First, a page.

State leaders should embrace new model for high school education, new policy brief finds
High schools must combine rigorous academics with hands-on job training if students are to compete in the 21st century economy
EAST LANSING, Mich. (April 7, 2011) - The old methods of educating high school students fail to prepare them with the well-rounded education they need to succeed in a rapidly evolving job market, according to a policy brief and draft legislation released today.
Students must be taught both strong technical skills and rigorous academic concepts - not just one or the other - if they are to have an opportunity to find well-paying jobs after high school or college, according to Dr. Marisa Saunders, a research associate at UCLA's Institute for Democracy, Education and Access, and Christopher Chrisman, an associate with the Denver office of the law firm Holland & Hart.
"Students who gain both academic and career education stand the best chance of accessing the full range of post-secondary options and a solid start toward a personally and socially productive middle-class life," Saunders and Chrisman said in their policy brief, entitled "Linking Learning to the 21st Century: Preparing All Students for College, Career, and Civic Participation."
The policy brief is an update of a brief entitled "Multiple Pathways," which was released in late 2008. The updated policy brief reflects a change in terminology from "Multiple Pathways" to "Linked Learning." It was produced by the National Education Policy Center (NEPC), housed at the University of Colorado at Boulder School of Education, with funding from the Great Lakes Center for Education Research and Practice.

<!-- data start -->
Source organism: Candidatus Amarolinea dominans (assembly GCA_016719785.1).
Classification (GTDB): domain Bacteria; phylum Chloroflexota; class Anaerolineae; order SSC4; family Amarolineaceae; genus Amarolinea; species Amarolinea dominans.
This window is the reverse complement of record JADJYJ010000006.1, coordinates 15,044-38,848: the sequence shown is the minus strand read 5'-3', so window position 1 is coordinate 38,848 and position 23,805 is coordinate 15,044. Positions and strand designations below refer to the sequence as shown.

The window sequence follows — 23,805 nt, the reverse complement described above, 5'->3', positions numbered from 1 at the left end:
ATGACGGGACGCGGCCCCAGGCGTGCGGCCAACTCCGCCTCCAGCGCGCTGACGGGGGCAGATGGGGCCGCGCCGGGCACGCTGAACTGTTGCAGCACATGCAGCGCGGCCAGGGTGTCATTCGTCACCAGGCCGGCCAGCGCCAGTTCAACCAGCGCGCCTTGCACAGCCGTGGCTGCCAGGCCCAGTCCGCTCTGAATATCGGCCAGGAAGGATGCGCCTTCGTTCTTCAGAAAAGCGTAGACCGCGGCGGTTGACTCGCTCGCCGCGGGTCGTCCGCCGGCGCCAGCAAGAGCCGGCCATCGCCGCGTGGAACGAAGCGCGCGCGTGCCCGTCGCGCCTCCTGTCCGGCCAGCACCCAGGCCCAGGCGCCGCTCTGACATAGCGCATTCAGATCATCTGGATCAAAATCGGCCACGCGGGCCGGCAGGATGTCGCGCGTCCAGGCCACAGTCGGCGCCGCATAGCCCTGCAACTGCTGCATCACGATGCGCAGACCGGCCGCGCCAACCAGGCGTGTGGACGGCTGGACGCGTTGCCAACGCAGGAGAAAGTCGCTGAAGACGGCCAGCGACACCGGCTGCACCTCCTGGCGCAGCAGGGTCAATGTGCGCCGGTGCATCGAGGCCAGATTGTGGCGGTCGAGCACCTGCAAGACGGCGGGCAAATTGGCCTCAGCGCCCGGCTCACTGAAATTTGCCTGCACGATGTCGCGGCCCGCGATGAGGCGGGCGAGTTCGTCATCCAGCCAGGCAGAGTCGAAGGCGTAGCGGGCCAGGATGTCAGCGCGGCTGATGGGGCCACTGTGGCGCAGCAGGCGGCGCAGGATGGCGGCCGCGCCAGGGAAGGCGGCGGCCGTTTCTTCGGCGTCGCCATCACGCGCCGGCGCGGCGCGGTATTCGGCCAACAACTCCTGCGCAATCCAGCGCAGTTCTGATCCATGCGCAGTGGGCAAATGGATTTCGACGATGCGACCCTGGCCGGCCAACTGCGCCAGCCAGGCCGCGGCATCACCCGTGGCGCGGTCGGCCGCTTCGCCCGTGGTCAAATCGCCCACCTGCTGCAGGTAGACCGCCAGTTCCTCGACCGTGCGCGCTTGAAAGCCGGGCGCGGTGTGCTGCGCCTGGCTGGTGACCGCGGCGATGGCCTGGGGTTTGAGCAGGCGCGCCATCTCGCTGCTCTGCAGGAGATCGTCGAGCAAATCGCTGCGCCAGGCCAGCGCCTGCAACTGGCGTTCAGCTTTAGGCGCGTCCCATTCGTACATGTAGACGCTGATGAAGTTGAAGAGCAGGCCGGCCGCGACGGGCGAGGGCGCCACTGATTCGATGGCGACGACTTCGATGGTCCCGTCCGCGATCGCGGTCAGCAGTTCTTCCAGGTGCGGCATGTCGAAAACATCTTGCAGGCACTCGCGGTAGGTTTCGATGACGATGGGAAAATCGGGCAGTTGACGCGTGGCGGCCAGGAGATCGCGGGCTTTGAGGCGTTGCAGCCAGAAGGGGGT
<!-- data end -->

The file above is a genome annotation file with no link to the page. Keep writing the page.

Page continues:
Traditional high school programs that prepare students for either a job or college - but not both - unfairly limit students by segregating them into two categories: those who might be college-bound and those who might enter the workforce immediately after graduation. Non-college bound tracks offered by traditional vocational programs tend to house a disproportionate number of students who are minorities, are less affluent and whose parents did not attend college.
Saunders and Chrisman recommend that states adopt sweeping education reforms that include a strong "Linked Learning" curriculum, which combines rigorous academics with hands-on career and technical training. According to Saunders and Chrisman, this method better prepares students for well-paying 21st century jobs while providing employers with a "skilled and nimble workforce."
Linked Learning has been implemented in some school districts with great success. For example, students at San Diego's Stanley E. Foster Construction Tech Academy receive college preparation courses that are integrated with hands-on study of engineering, construction and architecture. The result: 81 percent of that school's 2007 graduating class were accepted to college, while also receiving the skills needed to get a well-paying job.
The Construction Tech Academy's successes can be replicated across the nation, Saunders and Chrisman said. To that end, the authors drafted proposed statutory language that state legislatures can use to implement Linked Learning pilot programs in their own states.
To read Saunders and Chrisman's full report go to:
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The brief is also available on the National Education Policy Center website at:
The mission of the Great Lakes Center is to improve public education for all students in the Great Lakes region through the support and dissemination of high quality, academically sound research on education policy and practices.
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